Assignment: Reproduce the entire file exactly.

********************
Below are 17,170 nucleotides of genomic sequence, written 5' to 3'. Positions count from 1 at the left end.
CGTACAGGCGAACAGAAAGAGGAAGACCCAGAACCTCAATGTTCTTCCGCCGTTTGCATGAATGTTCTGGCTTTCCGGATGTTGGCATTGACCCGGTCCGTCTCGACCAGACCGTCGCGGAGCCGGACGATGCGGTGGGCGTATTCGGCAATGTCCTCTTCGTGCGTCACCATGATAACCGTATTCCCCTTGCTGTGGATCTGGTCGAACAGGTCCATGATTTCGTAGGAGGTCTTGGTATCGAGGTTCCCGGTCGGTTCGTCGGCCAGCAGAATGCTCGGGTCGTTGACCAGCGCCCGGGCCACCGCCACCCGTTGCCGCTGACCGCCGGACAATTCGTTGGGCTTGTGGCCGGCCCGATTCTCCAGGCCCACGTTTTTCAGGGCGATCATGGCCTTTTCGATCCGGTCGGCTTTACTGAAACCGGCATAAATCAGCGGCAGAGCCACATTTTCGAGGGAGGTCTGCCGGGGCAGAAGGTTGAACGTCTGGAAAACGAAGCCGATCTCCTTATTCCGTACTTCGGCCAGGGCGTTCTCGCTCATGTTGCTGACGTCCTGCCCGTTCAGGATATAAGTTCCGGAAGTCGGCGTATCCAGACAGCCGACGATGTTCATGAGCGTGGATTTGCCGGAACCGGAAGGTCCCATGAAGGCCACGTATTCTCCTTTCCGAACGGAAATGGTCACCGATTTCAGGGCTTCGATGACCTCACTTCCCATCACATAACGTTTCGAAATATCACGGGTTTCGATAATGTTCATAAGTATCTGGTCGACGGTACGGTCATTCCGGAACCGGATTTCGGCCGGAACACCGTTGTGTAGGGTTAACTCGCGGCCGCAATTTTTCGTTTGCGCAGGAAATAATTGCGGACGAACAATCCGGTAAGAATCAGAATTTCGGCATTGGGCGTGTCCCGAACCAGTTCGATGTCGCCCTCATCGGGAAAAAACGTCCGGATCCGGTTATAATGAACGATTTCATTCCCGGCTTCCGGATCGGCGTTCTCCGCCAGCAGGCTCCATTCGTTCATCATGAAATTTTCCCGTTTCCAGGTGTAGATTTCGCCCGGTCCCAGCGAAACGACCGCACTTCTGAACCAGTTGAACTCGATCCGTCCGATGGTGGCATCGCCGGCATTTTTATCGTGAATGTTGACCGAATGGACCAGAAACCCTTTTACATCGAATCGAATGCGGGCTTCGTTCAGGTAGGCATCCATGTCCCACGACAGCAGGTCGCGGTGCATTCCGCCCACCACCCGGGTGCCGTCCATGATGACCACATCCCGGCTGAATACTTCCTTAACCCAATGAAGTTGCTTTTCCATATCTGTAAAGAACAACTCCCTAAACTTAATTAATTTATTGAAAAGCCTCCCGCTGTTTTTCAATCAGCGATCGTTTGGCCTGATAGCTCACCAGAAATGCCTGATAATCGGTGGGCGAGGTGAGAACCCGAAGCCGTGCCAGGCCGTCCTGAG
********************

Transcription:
Below are 17,170 nucleotides of genomic sequence, written 5' to 3'. Positions count from 1 at the left end.
CGTACAGGCGAACAGAAAGAGGAAGACCCAGAACCTCAATGTTCTTCCGCCGTTTGCATGAATGTTCTGGCTTTCCGGATGTTGGCATTGACCCGGTCCGTCTCGACCAGACCGTCGCGGAGCCGGACGATGCGGTGGGCGTATTCGGCAATGTCCTCTTCGTGCGTCACCATGATAACCGTATTCCCCTTGCTGTGGATCTGGTCGAACAGGTCCATGATTTCGTAGGAGGTCTTGGTATCGAGGTTCCCGGTCGGTTCGTCGGCCAGCAGAATGCTCGGGTCGTTGACCAGCGCCCGGGCCACCGCCACCCGTTGCCGCTGACCGCCGGACAATTCGTTGGGCTTGTGGCCGGCCCGATTCTCCAGGCCCACGTTTTTCAGGGCGATCATGGCCTTTTCGATCCGGTCGGCTTTACTGAAACCGGCATAAATCAGCGGCAGAGCCACATTTTCGAGGGAGGTCTGCCGGGGCAGAAGGTTGAACGTCTGGAAAACGAAGCCGATCTCCTTATTCCGTACTTCGGCCAGGGCGTTCTCGCTCATGTTGCTGACGTCCTGCCCGTTCAGGATATAAGTTCCGGAAGTCGGCGTATCCAGACAGCCGACGATGTTCATGAGCGTGGATTTGCCGGAACCGGAAGGTCCCATGAAGGCCACGTATTCTCCTTTCCGAACGGAAATGGTCACCGATTTCAGGGCTTCGATGACCTCACTTCCCATCACATAACGTTTCGAAATATCACGGGTTTCGATAATGTTCATAAGTATCTGGTCGACGGTACGGTCATTCCGGAACCGGATTTCGGCCGGAACACCGTTGTGTAGGGTTAACTCGCGGCCGCAATTTTTCGTTTGCGCAGGAAATAATTGCGGACGAACAATCCGGTAAGAATCAGAATTTCGGCATTGGGCGTGTCCCGAACCAGTTCGATGTCGCCCTCATCGGGAAAAAACGTCCGGATCCGGTTATAATGAACGATTTCATTCCCGGCTTCCGGATCGGCGTTCTCCGCCAGCAGGCTCCATTCGTTCATCATGAAATTTTCCCGTTTCCAGGTGTAGATTTCGCCCGGTCCCAGCGAAACGACCGCACTTCTGAACCAGTTGAACTCGATCCGTCCGATGGTGGCATCGCCGGCATTTTTATCGTGAATGTTGACCGAATGGACCAGAAACCCTTTTACATCGAATCGAATGCGGGCTTCGTTCAGGTAGGCATCCATGTCCCACGACAGCAGGTCGCGGTGCATTCCGCCCACCACCCGGGTGCCGTCCATGATGACCACATCCCGGCTGAATACTTCCTTAACCCAATGAAGTTGCTTTTCCATATCTGTAAAGAACAACTCCCTAAACTTAATTAATTTATTGAAAAGCCTCCCGCTGTTTTTCAATCAGCGATCGTTTGGCCTGATAGCTCACCAGAAATGCCTGATAATCGGTGGGCGAGGTGAGAACCCGAAGCCGTGCCAGGCCGTCCTGAG